South Sudan: Juba Angered by U.S.' Lack of Confidence in Kiir and Recall of Envoy

The US government's withdrawal of its envoy to South Sudan has stoked anger among President Salva Kiir's close associates, even as the Opposition appeared to back Washington's hard-line stance on Juba.

The US on Monday recalled its ambassador in South Sudan, Thomas Hushek, sending a strong signal that it did not support the decision to allow more time for the country's political protagonists to form a unity government.

But as Juba screamed victim this week, the Opposition said it did not feel the negotiations with President Kiir's government were progressing at the right pace even as the clock ticks towards the 100 days deadline.

Ceasefire violation

Details also emerged that the government in Juba was recruiting new soldiers in what could have violated ceasefire agreements and potentially damaged the possibility of merging forces into one national army, under the planned unity government.

Washington said it was withdrawing Mr Hushek as Ambassador to South Sudan for "consultations," having become frustrated with the failure by President Salva Kiir and former VP and Opposition Leader Riek Machar, to start an administration.

US Secretary of State Mike Pompeo had torn into President Kiir, questioning his political will and said they were calling back their envoy to "re-evaluate" their relationship with Juba.

"We will work with the region to support efforts to achieve peace and a successful political transition in South Sudan," Mr Pompeo said.

Perpetual deadlines

But the decision by the US, one of the group of donor countries behind mediation efforts known as the Troika to recall their envoy was seen in Juba as a bid to force the hand of Mr Kiir to give in to some unspecified demands.

Mr Kiir's diplomats were this week fighting back claims that he is a stumbling block to formation of a transitional government.

Instead, they asserted that their principal was being 'victimised' for compromising.

"The President has never asked for an extension of the pre-transitional period," argued South Sudan's Foreign Affairs Minister Awut Deng Achuil, referring to the time allowed to form the transitional government of national unity.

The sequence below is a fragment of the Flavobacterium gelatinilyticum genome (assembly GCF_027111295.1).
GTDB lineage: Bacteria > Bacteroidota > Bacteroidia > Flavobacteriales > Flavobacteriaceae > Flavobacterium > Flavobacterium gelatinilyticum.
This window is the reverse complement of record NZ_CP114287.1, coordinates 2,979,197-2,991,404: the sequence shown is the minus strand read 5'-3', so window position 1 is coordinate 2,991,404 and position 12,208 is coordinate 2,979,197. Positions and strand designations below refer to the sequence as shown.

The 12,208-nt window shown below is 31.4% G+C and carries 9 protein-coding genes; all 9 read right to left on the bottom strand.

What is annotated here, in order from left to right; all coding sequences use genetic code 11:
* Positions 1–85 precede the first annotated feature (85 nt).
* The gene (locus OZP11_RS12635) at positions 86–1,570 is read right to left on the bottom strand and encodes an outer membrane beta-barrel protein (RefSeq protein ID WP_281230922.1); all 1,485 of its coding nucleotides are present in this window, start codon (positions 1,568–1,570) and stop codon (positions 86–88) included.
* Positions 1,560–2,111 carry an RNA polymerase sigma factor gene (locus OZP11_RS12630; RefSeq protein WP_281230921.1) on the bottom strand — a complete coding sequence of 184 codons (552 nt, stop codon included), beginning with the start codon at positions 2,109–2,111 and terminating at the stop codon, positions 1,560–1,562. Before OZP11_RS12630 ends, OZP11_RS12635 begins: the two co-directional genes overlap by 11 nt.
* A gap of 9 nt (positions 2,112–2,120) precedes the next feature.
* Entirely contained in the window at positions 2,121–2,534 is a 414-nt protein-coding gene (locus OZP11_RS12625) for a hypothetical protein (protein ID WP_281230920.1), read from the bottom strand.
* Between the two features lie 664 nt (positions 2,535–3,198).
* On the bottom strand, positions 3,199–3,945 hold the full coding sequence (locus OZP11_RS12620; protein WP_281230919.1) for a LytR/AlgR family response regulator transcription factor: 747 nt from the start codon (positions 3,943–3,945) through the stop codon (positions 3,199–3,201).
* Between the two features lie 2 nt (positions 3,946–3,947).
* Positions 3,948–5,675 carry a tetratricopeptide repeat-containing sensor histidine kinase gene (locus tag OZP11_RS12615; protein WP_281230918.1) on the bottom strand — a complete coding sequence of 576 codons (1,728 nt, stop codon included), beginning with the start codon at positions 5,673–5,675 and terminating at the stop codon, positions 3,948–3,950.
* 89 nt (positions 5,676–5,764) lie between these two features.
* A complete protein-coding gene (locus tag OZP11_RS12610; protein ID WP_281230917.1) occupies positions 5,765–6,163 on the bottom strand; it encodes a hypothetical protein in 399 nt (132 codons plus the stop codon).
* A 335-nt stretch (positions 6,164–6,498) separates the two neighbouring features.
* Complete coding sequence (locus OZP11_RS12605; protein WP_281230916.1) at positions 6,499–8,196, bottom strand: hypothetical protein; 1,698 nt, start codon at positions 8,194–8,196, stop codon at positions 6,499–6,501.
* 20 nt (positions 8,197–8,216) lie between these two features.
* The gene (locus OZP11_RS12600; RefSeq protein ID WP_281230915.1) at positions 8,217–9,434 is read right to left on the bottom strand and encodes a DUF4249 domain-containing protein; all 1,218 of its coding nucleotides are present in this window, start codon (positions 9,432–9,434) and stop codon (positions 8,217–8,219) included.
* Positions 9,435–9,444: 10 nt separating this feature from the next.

Kiir, Machar and several other parties signed the Revitalised Agreement on the Resolution of Conflict in South Sudan (R-ARCSS) on September 12, 2018. They were to form the unity government six months later. They failed and extended by another six months.

As the deadline approached on November 12, Ugandan President Yoweri Museveni brokered another deal to extend the period by another 100 days.

"His excellency welcomed the decision of the regional guarantors for extension as a compromise measure to avert a return to conflict and maintain peace in the country," Ms Achuil said this week.

Every other party, including mediators at the Intergovernmental Authority on Development (Igad) endorsed the extension with a caveat: That the parties must now list down specific actions to ensure the 100 days lead to a new unity government.

Dr Machar's group, the Sudan People's Liberation Movement-In Opposition, in an interview said Juba had not given specific guarantees to the international community on implementation of the agreement required for formation of a unity government even after signing of the deal to extend the pre-transition by 100 days.

Dwarfed by giant

"Washington is unhappy with the way things are happening in South Sudan," said James Oryema, Dr Machar's Spokesman in Kenya.